One of the best ways to find the code that you need to paste into your podcatcher (such as in the edit box that you find when you choose Add a Feed under Tools in the Juice software) is to skim the blog for a little while. Be on the lookout for keywords, such as subscribe, feed, XML, or even iTunes or Yahoo! Although sighted people subscribe to podcasts using iTunes or Yahoo! I have not found them to be as accessible as the Juice Receiver. Juice works adequately with JAWS or Window-Eyes, and the developers are to be commended for working with the blindness community to build accessibility into the product.

Although you may or may not want to subscribe to podcasts via Yahoo! or iTunes, searching on these two keywords usually brings you close to the subscription link that you need. Sometimes, you will need to select a Subscribe link that will take you behind the scenes to the XML page that generates the feed. If you do, do not worry about what may appear to you to be gibberish. Simply use the appropriate key combination, such as Alt-D with Windows, to access the title or address bar in your web browser. Use Control-A to "select all" the content in the address bar, use Control-C to copy it to the clipboard, and use Control-V to paste it into the location for adding feeds in the Juice Receiver. To add a feed in the Juice Receiver, press Alt-T for Tools and then Control-N to enter the Add a Feed dialogue box that includes the edit box for the feed location. For some examples, to get you started, see the references at the end of this article.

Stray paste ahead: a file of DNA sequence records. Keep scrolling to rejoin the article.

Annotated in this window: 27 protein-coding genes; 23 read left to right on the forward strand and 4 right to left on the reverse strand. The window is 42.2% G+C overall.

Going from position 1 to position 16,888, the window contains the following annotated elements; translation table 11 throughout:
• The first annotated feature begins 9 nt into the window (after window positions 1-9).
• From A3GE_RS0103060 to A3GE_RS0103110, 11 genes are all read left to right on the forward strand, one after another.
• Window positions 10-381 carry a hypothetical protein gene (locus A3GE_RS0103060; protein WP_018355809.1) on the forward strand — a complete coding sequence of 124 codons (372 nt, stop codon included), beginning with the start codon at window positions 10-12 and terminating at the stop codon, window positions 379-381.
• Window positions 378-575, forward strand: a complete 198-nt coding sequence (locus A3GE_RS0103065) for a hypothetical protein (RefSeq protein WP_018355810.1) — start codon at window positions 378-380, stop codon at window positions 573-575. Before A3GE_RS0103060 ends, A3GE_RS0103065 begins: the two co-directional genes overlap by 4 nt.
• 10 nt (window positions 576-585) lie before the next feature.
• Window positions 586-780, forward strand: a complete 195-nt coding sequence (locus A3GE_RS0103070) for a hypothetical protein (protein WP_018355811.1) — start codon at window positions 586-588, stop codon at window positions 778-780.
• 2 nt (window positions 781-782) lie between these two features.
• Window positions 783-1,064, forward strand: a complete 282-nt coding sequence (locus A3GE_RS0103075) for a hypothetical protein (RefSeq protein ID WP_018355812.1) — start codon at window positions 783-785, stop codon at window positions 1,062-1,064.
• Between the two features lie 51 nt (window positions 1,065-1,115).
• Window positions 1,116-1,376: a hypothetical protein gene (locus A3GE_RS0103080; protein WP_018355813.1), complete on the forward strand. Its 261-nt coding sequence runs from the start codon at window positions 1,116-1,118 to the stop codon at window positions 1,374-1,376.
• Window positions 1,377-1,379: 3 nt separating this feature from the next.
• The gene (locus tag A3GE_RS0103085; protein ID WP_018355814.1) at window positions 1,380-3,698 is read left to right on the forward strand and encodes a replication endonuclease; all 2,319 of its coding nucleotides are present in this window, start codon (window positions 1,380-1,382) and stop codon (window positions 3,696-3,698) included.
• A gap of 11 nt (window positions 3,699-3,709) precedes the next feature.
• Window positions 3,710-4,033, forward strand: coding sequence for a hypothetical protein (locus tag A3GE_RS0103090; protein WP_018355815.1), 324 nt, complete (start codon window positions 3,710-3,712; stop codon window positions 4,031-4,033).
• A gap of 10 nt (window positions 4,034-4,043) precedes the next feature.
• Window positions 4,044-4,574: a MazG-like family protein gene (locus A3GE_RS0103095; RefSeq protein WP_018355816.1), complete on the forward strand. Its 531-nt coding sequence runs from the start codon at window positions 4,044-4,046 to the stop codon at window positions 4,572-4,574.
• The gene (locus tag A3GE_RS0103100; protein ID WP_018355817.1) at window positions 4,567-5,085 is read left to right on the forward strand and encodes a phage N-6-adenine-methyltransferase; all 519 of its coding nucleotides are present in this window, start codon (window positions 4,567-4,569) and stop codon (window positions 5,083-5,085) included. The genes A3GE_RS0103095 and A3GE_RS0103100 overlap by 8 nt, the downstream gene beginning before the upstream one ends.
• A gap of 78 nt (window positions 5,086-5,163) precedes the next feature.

This process of downloading and installing software, finding feeds, and adding them may seem complicated, but once you have added a few feeds, it becomes easy enough, especially when weighed against the inconvenience of having to remember and taking the time to check through a number of web sites for new shows.

How to Give Juice Some Juice

You can locate new shows that interest you in many ways. One approach is to explore the directories that are accessible in Juice. You will notice that there are many entries in these directories.

If you skim some of the directories, and you are not enticed by the offerings, or if you are feeling overwhelmed, you may try using your favorite search engine. Start by searching on some keywords, combined with the word podcast, and see if you find some sites that are worth exploring. For example, a quick Google search on "blind, podcasting" presented me with well over 3 million hits.